Abstract: The Genomes to Fields (G2) project is a public-private partnership involving over 30 cooperators across the country which seeks to translate maize genome information to benefit growers, consumers and society. The goal is to develop approaches to understand the function and relevance of corn genes and alleles across environments; to get at the nature of genotype by environment (GxE) interactions in corn; and to determine how specific genes and alleles affect plant growth during development. It is a recognition that the same variety (and the same genes) are not the best for every environment; this recognition is critical for development of corn hybrids that can withstand stressful environments of Texas. The project was first initiated by the Iowa Corn Promotion Board in 2013, and the Texas A&M corn program has played a key role each year in providing experimental seed and leadership in field activities; increasing the relevance of both the hybrids screened and the methods used to Texas growers. Specifically we will grow 500 hybrid plots (250 unique varieties, mostly replicated twice) and take measurements of flowering time and plant height (to assess adaptation and agronomics), plant population (necessary for later statistical modeling), yield, test weight and moisture. Additional data includes in-field weather station measurements every 30 minutes; all entries genotyped with millions of genetic markers; testing of usefulness of unmanned aerial vehicles (UAVs), and ground phenotyping vehicles to make additional measurements. As a large cooperative project, findings are made public for the benefit of growers, companies, researchers and society. The end result of this data collection project will be the ability to identify important genetic loci, in relevant hybrid material, for companies and the public sector to use to improve corn for growers.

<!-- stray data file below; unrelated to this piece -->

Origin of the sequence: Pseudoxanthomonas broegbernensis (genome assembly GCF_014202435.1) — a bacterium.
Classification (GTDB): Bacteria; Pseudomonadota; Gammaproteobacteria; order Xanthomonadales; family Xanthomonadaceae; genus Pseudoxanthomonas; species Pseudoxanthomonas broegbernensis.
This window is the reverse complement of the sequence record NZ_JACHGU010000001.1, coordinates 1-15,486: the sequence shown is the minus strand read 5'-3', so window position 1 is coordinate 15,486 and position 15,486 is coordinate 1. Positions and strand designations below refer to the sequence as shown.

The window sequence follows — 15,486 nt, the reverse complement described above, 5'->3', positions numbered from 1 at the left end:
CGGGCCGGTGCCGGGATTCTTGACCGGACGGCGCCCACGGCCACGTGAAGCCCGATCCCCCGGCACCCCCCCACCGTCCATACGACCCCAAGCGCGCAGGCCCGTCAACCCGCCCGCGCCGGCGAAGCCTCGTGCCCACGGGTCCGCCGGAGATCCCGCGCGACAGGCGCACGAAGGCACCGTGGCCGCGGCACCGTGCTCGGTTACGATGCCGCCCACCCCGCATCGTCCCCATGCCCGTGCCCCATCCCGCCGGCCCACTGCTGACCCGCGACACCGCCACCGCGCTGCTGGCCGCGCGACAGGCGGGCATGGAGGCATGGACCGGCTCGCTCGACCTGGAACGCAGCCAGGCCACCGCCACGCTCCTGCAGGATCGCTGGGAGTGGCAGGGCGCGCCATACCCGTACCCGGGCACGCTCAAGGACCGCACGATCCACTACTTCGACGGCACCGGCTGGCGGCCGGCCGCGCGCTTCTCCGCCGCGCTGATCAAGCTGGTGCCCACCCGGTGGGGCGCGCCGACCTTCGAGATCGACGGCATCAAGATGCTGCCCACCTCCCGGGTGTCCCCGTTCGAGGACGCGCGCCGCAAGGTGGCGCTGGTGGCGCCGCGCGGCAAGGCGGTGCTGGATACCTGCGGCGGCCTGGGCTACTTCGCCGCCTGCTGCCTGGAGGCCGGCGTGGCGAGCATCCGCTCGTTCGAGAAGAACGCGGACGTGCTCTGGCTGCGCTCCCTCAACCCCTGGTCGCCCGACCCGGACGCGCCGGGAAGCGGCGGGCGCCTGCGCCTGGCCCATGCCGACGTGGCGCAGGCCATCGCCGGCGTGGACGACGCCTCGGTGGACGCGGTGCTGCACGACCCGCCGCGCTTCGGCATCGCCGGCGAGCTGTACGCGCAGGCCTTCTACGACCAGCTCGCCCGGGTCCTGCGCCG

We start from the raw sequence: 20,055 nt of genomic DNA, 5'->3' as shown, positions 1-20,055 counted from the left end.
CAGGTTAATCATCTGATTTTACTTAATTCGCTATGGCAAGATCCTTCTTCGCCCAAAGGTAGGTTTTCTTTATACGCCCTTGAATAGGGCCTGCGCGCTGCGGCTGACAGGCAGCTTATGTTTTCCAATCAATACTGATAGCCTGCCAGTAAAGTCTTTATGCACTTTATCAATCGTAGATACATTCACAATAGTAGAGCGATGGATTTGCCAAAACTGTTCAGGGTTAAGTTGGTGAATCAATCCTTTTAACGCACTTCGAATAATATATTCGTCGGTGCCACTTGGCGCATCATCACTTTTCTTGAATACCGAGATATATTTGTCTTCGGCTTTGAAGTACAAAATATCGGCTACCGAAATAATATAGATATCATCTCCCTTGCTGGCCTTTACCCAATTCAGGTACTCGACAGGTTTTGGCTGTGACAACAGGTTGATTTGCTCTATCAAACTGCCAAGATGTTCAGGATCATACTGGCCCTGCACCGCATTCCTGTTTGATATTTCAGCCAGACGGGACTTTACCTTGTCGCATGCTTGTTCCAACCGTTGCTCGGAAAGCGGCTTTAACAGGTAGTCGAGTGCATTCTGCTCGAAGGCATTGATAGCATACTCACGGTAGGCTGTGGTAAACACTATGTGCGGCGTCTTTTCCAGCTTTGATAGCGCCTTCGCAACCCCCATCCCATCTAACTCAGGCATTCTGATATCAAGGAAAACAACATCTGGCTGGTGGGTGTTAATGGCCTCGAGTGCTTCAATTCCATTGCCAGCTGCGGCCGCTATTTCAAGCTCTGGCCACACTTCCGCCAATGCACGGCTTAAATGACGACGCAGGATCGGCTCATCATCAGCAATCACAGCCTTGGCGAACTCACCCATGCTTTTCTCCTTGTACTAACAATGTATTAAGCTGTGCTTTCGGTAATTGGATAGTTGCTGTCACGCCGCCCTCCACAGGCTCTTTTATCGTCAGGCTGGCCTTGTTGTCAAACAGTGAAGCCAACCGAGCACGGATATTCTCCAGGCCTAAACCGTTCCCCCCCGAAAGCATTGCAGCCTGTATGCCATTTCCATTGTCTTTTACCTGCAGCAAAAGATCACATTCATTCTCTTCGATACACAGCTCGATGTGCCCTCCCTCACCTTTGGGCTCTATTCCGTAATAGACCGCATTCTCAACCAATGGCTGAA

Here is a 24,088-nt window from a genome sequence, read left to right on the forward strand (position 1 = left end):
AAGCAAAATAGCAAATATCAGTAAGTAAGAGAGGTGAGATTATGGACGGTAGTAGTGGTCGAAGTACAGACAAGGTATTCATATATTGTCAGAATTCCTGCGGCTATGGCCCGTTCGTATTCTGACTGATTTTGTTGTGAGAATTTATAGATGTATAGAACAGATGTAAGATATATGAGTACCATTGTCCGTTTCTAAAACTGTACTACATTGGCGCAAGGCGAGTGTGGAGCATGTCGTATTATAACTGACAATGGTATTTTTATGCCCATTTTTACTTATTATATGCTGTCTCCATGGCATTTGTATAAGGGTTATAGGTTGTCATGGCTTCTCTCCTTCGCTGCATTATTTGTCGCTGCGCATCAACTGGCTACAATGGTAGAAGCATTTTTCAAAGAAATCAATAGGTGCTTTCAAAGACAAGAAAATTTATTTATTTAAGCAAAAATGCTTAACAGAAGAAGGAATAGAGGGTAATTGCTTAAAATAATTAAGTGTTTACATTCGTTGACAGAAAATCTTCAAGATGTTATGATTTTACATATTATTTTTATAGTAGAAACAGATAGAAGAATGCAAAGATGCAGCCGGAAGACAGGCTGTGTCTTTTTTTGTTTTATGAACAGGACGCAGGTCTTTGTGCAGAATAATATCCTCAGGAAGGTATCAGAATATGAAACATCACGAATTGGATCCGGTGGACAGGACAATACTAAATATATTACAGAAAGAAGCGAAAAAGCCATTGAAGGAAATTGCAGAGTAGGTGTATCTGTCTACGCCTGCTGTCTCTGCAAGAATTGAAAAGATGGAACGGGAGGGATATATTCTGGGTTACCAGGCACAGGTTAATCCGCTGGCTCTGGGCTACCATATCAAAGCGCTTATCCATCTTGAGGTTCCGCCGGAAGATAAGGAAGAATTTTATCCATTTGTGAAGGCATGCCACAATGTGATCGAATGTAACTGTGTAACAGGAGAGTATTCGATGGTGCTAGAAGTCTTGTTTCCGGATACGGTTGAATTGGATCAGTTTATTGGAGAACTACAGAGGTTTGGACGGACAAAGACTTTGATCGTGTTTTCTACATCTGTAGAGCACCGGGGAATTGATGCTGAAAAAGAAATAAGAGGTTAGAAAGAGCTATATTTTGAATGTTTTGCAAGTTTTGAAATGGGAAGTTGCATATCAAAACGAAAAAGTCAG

Investigator: Seth Murray, Association Professor, Texas A&M University